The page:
"Its development benefits will add to those derived from enhanced technology transfer, especially when innovation-based investment raises productivity growth and allows workers operating new machinery and software to demand higher wages, with resulting higher aggregate spending further boosting investment and the prosperity of society as a whole."

Innovation could also enhance the environmental sustainability of creating productive capacity, said UNCTAD.

"If the recent substantial decline in the cost of producing solar and wind energy continues, there will be massive investment in renewable energy that would substantially transform the global energy sector. It could also transform the world economy itself, for example, by triggering major productivity increases and accelerating growth in the real economy, irrespective of how the digital revolution is going to move forward."

(5) The regulatory channel: Norms governing international trade have increasingly been set through bilateral and regional agreements. These often spur global trade less than multilateral agreements, as they are less about market access and more about regulatory convergence and standards that reshape global value chains.

Further, their norm-setting is non-inclusive and distorts international competitiveness by providing different trading partners with different conditions, often at the expense of lower- income countries that see their preferential margins in international markets erode.

According to UNCTAD, international investment agreements govern FDI but are often perceived as paying insufficient attention to inclusive growth and the Sustainable Development Goals.

"Trade and investment agreements may also unduly hamper domestic policies and regulation set in the public interest."

UNCTAD said that financial reforms agreed at the international level may insufficiently take account of developmental needs by prescribing overly complex implementation requirements and encouraging too little the proliferation of financial products and organizations that support investment in productive capacity.

(6) The fiscal channel: Fiscal revenues are a prime source of finance for public investment, said UNCTAD. But their international origin has been limited by so-called "tax optimization" strategies of transnational corporations that declare profits in tax havens.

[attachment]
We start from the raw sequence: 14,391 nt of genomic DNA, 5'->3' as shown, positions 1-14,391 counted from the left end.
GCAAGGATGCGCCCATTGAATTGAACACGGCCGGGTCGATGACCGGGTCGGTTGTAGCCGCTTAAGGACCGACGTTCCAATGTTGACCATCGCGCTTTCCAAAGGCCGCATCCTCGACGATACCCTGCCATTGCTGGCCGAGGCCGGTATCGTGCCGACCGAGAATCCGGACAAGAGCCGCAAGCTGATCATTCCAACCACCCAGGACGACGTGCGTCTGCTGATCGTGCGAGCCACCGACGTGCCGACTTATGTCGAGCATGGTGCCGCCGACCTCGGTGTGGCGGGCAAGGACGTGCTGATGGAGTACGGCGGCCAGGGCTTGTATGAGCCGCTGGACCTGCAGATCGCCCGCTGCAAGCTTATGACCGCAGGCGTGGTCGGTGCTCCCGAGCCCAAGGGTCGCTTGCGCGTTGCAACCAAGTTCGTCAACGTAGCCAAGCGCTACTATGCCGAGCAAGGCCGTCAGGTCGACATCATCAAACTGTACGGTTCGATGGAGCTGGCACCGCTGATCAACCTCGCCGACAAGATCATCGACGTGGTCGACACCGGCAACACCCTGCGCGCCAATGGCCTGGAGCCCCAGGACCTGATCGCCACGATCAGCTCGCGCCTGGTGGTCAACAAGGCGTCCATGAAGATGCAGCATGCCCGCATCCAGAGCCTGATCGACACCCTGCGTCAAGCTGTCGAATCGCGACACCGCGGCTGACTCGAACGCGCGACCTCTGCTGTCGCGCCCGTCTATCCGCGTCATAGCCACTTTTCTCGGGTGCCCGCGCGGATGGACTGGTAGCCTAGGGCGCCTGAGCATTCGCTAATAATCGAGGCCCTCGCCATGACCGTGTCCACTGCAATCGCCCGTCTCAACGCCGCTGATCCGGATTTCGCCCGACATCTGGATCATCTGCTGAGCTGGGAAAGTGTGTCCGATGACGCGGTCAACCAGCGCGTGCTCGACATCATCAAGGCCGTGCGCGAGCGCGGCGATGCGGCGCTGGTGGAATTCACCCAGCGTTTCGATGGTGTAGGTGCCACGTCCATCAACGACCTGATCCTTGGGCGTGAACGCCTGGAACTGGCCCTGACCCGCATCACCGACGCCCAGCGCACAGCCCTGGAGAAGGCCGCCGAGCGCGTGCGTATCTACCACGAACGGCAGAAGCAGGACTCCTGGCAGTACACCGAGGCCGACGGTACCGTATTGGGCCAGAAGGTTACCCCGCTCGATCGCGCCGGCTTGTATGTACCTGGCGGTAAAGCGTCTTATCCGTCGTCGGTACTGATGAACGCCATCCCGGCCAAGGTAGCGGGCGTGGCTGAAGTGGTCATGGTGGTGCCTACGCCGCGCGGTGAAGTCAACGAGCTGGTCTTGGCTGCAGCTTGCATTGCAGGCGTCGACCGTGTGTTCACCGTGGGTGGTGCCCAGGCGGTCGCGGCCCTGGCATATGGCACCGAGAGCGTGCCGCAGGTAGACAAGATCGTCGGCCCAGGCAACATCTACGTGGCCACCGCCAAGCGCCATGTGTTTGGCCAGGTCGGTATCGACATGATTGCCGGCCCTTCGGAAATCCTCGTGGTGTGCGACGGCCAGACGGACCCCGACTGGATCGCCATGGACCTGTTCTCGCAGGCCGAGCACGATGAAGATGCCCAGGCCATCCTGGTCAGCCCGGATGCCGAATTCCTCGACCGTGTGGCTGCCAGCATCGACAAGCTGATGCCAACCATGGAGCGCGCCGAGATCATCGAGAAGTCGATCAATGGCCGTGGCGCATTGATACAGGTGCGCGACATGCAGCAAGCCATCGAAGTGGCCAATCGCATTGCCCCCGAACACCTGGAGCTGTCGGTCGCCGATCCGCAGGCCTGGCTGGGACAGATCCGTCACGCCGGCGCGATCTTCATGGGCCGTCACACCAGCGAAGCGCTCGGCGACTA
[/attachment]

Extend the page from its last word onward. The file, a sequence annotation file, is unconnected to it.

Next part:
According to UNCTAD estimates, investment-related tax avoidance schemes cost developing countries some $100 billion annually - about twice the amount of FDI that went to Africa in 2015.

"Decisive multilateral action in this area would help augment public revenue available for the investment push needed to attain the Sustainable Development Goals," UNCTAD stressed.

(7) The institutional channel: Unresolved institutional deficiencies regarding sovereign debt workouts and the provision of official international liquidity in periods of balance-of-payments difficulties raise questions about the development orientation, coherence and consistency of the international monetary and financial architecture.

"These deficiencies, combined with the close inter-linkages between the trade and finance channels through the balance of payments, tend to reduce support from the global economic architecture to sustainable development."

UNCTAD said addressing these channels in an integrated way from the perspective of sustainable development will make it possible to develop a forward-looking assessment of the support from the international environment to the effectiveness of national implementation strategies and of the collective implications of national measures for global processes.

"The inter-related nature of the Sustainable Development Goals also requires policy integration and coherence at the national level. Related assessments of trade-offs and synergies require a normative basis against which national policy frameworks can be evaluated and which allows checking the collective consistency of policies with shared objectives."